Writer: Abi Morgan
Cast: Carey Mulligan, Anne-Marie Duff, Helena Bonham-Carter, Brendan Gleeson, Geoff Bell, Ben Whishaw, Meryl Streep
Running time: 106mins
The lowdown: Absorbing and emotional telling of the fight for women’s voting rights, likely to garner plenty of attention come awards season. Brick Lane director Sarah Gavron avoids chocolate box period cosiness, delivering a harder-edged experience than you may expect, and Carey Mulligan proves once more she’s fast becoming the actress of her generation.
The full verdict: The opening shot of a woman’s heel sending ripples through a puddle reflecting a sweatshop laundry sets the tone. The political, social and personal status quo is soon to be forever disrupted.
Adopting the 12 Years a Slave route this is Suffragette 101, with Carey Mulligan’s Maud Watts our guide through a working woman’s lot in 1913 England.
Slaving in that hellish laundry, she and her female co-workers endure low pay, dangerous conditions and the constant threat of sexual assault from their leery boss (Bell).
When caught in the middle of a window breaking protest, part of the civil disobedience campaign promoted by Suffragette leader Emmeline Pankhurst, Maud spots colleague Violet (Duff) who draws her to the cause. Soon she finds herself addressing future Prime Minister Lloyd George as part of the movement.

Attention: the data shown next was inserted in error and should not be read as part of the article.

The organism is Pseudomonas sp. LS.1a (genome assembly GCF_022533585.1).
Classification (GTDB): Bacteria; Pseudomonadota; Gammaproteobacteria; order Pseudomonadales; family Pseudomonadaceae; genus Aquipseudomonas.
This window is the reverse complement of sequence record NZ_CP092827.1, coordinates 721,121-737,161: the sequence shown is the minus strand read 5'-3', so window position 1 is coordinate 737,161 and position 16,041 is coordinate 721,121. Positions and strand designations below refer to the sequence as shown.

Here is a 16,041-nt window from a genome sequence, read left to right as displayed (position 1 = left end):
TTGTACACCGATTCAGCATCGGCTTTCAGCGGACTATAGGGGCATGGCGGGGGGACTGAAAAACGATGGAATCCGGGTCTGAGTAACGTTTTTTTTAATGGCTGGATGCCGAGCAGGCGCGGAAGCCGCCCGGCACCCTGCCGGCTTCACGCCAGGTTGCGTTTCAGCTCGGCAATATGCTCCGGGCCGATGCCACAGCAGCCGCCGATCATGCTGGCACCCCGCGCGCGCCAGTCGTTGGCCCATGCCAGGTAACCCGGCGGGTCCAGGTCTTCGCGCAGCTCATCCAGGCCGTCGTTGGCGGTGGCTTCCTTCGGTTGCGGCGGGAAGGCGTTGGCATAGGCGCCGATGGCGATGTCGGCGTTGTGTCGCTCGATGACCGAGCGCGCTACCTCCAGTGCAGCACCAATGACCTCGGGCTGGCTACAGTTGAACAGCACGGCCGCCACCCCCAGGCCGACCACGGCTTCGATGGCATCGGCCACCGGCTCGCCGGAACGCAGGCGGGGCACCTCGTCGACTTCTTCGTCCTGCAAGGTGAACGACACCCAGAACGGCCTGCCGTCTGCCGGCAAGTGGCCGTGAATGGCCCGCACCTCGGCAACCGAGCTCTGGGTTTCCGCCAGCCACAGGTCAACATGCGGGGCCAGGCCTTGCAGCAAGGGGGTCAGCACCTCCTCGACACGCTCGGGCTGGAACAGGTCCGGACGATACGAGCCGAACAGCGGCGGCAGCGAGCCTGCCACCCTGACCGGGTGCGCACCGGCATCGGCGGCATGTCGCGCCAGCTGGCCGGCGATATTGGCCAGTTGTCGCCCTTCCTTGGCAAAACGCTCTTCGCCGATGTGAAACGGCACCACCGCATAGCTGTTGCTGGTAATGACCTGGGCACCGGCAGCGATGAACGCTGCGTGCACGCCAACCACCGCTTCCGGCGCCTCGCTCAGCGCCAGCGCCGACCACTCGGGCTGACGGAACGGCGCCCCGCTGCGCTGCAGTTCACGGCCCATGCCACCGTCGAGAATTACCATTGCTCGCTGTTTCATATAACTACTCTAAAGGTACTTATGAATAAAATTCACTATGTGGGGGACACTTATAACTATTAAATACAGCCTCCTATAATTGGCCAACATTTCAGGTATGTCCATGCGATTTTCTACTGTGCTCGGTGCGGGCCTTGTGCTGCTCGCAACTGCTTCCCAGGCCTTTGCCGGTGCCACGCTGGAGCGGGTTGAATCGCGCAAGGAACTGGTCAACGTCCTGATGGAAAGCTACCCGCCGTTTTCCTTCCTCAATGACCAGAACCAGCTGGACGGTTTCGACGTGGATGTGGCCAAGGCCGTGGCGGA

But, when women are again denied voting rights, the downtrodden though resilient Maud begins a path to militant campaigner, nurtured by kind-faced radical Edith (Bonham-Carter).
This places her directly in the firing line of police brutality, prison humiliations and constant harassment from a burgeoning surveillance wing of Scotland Yard, headed by Brendan Gleeson’s sympathetic but unbending detective.
Abi Morgan’s script follows the standard self-discovery template, but this is light years removed from her work on the farcical The Iron Lady.
Not skimping on the sacrifices activists made for women’s suffrage, it scores in depicting a time when rigid class structure (Maud’s son salutes a portrait of the King every night before bed) and suffocating social practices also restricted the fight for equal rights. Maud’s husband (Whishaw) may be sympathetic, but he’s also master of their marriage.
Shooting on real locations with seemingly scant CGI tinkering, Gavron gives the film a modern, dynamic look that elevates it beyond BBC Sunday night drama and the cheery feel good of Made in Dagenham. Surprisingly, Suffragette frequently echoes Children of Men.
And like that film, it raises the notion that one person’s freedom fighter is another’s terrorist. The bombing of public property, hunger strikes and what is essentially a horse-based suicide mission all draw comparisons with what would come later.
Morgan and Gavron ultimately do not reconcile this as much as gloss over it, but should be commended for even raising the point.
A principal female cast and crew bring their “A” game to a story they clearly want to get right, even if Meryl Streep’s three minutes of screen time as Emmeline Pankhurst surely means she can’t receive another Oscar nomination?
If there is any justice Mulligan will be in the running for major award consideration. Delivering her second great performance of the year after Far From The Madding Crowd she is magnetic, moving from mousey doormat to fire-in-the-belly protester.
With female oppression still very much alive around the world, Suffragette remains all too relevant.